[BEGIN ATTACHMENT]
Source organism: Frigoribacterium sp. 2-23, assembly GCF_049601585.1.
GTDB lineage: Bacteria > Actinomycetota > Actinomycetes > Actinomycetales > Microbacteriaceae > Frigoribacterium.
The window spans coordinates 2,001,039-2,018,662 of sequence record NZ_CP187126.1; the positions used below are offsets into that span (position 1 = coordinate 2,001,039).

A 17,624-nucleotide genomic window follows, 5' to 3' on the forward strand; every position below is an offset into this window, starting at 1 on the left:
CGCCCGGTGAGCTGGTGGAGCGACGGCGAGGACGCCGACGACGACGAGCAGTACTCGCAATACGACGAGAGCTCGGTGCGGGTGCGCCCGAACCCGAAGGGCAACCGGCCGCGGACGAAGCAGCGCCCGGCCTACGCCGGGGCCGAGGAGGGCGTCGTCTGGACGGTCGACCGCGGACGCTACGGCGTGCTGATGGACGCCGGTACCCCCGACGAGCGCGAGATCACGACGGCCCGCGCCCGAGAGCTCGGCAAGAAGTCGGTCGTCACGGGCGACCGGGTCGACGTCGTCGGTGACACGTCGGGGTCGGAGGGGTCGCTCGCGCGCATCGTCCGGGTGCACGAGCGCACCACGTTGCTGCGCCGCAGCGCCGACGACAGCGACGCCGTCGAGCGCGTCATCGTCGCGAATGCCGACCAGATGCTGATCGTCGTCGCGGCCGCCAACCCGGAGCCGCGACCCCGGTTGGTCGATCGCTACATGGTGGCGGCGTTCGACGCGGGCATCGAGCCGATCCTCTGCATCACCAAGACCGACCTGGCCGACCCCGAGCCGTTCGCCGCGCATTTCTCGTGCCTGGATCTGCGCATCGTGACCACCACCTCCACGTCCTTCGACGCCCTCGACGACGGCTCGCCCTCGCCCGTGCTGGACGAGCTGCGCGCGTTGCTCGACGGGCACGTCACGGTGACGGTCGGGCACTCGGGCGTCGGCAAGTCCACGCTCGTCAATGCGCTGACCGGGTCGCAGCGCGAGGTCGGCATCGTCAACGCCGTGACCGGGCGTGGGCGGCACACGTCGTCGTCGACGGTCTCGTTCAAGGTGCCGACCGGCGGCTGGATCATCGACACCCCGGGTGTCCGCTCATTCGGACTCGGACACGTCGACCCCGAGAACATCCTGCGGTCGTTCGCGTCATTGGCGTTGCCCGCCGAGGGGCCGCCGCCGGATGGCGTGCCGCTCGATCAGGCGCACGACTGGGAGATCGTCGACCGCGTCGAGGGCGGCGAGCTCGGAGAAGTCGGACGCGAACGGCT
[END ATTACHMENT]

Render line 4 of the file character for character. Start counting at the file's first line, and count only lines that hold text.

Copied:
A 17,624-nucleotide genomic window follows, 5' to 3' on the forward strand; every position below is an offset into this window, starting at 1 on the left: